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Happy birthday, T.S. Eliot

September 26, 2008 |  1:30 pm

Tseliotbook_0926 Poet T. S. Eliot was born on this day in 1888. He once said that "A poet must take as his material his own language as it is actually spoken around him." But for Eliot, that was perhaps more complicated than it seems: he was born and raised in Missouri, then studied in New England and Paris before moving to England at 25. In 1959, he told the Paris Review, "[My poetry] wouldn't be what it is if I'd been born in England, and it wouldn’t be what it is if I'd stayed in America. It's a combination of things. But in its sources, in its emotional springs, it comes from America."

Eliot's work was groundbreaking and widely appreciated; he won the Nobel Prize for Literature in 1948. His life and work have continued to be examined by scholars for decades. Peter Ackroyd published "T.S. Eliot: A Life" in 1984. Lyndall Gordon combined two of her earlier biographical works into "T.S. Eliot: An Imperfect Life" in 1988. Louis Menand's "Discovering Modernism: Eliot and His Context," originally published in 1986, was reissued last year. 2007 also saw the publication of "T.S. Eliot: Image, Text and Context" by Craig Raine.

But of course the best way to appreciate the poet is through his poetry. The first stanzas of "The Love Song of J. Alfred Prufrock," which I first read and college and still love, after the jump.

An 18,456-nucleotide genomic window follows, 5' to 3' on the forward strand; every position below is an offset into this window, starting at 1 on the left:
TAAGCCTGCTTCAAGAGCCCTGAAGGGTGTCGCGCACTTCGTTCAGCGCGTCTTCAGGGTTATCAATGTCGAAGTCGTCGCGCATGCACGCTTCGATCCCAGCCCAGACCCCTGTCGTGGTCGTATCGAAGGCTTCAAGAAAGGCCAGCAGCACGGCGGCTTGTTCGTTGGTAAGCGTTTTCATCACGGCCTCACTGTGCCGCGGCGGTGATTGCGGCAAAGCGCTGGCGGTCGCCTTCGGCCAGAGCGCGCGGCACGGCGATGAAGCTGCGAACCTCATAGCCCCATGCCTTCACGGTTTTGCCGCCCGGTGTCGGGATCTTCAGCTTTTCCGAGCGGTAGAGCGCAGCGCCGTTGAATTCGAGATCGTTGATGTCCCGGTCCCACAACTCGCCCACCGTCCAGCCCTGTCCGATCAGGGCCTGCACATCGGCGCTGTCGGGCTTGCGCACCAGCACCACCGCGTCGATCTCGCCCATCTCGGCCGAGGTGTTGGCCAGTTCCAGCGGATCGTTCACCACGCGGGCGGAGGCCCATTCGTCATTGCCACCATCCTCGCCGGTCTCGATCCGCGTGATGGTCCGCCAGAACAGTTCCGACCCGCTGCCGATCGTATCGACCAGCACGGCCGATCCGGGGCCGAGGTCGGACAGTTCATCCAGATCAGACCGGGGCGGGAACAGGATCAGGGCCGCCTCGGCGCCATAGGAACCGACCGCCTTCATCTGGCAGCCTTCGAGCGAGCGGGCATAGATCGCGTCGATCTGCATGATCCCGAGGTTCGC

Thanks to Books, Inq. for the reminder.

-- Carolyn Kellogg

S’io credesse che mia risposta fosse
A persona che mai tornasse al mondo,
Questa fiamma staria senza piu scosse.
Ma percioche giammai di questo fondo
Non torno vivo alcun, s’i’odo il vero,
Senza tema d’infamia ti rispondo.

Let us go then, you and I,
When the evening is spread out against the sky
Like a patient etherized upon a table;
Let us go, through certain half-deserted streets,
The muttering retreats
Of restless nights in one-night cheap hotels
And sawdust restaurants with oyster-shells:
Streets that follow like a tedious argument
Of insidious intent
To lead you to an overwhelming question ...
Oh, do not ask, “What is it?”

Let us go and make our visit.
In the room the women come and go
Talking of Michelangelo.

The yellow fog that rubs its back upon the window-panes,
The yellow smoke that rubs its muzzle on the window-panes,
Licked its tongue into the corners of the evening,
Lingered upon the pools that stand in drains,
Let fall upon its back the soot that falls from chimneys,
Slipped by the terrace, made a sudden leap,
And seeing that it was a soft October night,
Curled once about the house, and fell asleep.

The complete poem is online at the Poetry Foundation.

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